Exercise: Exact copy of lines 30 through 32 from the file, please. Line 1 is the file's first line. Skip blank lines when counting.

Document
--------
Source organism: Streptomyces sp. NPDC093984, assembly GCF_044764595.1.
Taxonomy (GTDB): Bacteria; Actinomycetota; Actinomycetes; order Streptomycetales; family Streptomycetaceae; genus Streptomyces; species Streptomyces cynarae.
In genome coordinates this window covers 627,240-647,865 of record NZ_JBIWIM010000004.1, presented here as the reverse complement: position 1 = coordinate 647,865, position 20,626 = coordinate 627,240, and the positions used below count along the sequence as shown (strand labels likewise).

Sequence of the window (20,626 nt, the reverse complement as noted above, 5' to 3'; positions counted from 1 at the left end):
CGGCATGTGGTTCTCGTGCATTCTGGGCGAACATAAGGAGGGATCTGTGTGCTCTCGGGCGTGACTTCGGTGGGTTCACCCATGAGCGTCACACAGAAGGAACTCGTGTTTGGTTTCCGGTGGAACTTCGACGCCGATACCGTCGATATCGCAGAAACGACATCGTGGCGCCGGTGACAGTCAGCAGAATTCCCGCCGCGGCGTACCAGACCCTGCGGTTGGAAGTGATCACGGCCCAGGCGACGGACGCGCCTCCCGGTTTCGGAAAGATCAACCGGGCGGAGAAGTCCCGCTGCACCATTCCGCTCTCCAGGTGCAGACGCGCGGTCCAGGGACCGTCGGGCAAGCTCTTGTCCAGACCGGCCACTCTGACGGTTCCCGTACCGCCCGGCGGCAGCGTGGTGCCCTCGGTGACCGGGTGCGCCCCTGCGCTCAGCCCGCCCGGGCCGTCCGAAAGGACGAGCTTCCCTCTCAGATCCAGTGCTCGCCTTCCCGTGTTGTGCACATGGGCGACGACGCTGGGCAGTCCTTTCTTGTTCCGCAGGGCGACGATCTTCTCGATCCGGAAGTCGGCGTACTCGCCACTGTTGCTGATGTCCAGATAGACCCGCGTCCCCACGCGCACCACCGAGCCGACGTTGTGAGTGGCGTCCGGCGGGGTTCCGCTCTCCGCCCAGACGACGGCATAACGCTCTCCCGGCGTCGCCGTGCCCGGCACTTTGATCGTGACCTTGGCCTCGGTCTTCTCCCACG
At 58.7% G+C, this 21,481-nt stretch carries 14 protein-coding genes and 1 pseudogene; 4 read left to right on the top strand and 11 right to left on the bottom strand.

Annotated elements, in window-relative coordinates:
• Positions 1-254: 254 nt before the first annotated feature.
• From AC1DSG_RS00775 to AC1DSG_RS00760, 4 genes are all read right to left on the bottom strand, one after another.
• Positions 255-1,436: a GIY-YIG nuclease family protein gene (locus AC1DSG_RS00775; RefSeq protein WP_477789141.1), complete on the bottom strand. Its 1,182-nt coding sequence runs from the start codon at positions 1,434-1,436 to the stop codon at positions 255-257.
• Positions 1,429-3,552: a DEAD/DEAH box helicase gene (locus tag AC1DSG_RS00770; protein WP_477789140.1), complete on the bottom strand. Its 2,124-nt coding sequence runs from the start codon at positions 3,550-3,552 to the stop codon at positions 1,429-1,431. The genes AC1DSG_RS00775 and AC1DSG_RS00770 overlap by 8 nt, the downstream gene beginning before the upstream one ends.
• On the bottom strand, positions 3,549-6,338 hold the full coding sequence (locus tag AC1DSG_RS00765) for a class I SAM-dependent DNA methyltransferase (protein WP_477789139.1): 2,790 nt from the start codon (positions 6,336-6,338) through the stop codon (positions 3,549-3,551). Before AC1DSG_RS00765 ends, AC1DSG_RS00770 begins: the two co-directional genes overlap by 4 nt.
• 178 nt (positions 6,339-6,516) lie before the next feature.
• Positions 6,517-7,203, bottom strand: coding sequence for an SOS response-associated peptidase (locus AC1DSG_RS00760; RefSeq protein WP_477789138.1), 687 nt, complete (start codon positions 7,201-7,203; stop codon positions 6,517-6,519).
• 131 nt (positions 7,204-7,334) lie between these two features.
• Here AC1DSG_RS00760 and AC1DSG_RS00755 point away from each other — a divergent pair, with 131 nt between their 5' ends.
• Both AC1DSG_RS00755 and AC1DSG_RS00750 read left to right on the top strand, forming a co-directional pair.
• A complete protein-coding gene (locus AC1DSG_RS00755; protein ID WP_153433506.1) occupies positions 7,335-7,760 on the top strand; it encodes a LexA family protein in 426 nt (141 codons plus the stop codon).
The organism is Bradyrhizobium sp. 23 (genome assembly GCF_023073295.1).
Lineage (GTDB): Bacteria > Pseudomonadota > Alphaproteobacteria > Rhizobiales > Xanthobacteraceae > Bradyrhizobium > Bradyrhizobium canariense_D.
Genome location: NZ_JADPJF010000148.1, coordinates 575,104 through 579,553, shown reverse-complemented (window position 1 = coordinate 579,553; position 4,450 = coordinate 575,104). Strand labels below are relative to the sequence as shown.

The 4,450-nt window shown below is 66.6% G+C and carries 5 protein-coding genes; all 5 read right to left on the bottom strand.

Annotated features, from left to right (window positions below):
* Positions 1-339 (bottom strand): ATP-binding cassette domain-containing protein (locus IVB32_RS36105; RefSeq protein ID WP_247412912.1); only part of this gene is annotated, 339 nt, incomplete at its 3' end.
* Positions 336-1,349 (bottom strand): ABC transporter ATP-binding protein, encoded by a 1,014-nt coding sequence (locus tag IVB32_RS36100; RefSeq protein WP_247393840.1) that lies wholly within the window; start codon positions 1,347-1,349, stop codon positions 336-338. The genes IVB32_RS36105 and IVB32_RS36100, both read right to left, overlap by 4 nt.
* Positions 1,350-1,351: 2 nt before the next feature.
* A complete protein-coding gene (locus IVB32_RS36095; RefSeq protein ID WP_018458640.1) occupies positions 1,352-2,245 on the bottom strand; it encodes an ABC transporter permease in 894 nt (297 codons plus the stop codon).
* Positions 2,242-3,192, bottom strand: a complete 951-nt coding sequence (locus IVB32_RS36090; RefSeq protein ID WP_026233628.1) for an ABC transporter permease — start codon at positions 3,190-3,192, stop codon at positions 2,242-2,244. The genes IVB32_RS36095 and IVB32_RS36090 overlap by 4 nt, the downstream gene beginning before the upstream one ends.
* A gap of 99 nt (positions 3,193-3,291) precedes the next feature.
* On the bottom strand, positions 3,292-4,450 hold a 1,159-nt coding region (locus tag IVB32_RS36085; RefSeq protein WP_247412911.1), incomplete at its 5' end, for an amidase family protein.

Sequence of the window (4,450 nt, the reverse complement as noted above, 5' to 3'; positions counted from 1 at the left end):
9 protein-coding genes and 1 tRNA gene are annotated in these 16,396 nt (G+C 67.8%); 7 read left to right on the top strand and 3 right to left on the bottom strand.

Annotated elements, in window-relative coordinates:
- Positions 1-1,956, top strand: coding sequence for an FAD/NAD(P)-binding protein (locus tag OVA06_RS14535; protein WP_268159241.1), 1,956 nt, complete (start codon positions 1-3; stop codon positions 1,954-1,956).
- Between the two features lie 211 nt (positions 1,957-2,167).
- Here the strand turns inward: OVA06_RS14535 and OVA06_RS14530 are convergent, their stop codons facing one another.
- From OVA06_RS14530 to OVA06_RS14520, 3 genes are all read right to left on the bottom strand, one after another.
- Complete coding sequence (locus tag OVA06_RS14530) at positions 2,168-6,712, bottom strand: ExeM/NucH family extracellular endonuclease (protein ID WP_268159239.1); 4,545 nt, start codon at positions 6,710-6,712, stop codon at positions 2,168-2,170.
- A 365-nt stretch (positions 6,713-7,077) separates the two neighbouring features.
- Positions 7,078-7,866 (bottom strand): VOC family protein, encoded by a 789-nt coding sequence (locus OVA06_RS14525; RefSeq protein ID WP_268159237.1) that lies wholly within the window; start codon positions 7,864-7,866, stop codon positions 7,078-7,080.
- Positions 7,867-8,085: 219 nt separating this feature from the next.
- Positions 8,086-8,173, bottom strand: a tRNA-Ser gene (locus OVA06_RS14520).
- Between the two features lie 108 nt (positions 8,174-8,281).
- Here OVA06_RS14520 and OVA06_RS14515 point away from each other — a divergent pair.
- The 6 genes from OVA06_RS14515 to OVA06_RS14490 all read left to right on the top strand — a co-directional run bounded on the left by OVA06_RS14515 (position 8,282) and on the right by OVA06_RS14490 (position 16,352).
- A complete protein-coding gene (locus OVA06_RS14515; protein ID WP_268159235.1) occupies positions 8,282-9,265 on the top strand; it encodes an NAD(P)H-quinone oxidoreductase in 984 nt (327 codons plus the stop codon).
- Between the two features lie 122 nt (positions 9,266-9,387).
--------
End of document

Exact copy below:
* On the bottom strand, positions 3,292-4,450 hold a 1,159-nt coding region (locus tag IVB32_RS36085; RefSeq protein WP_247412911.1), incomplete at its 5' end, for an amidase family protein.

Sequence of the window (4,450 nt, the reverse complement as noted above, 5' to 3'; positions counted from 1 at the left end):
9 protein-coding genes and 1 tRNA gene are annotated in these 16,396 nt (G+C 67.8%); 7 read left to right on the top strand and 3 right to left on the bottom strand.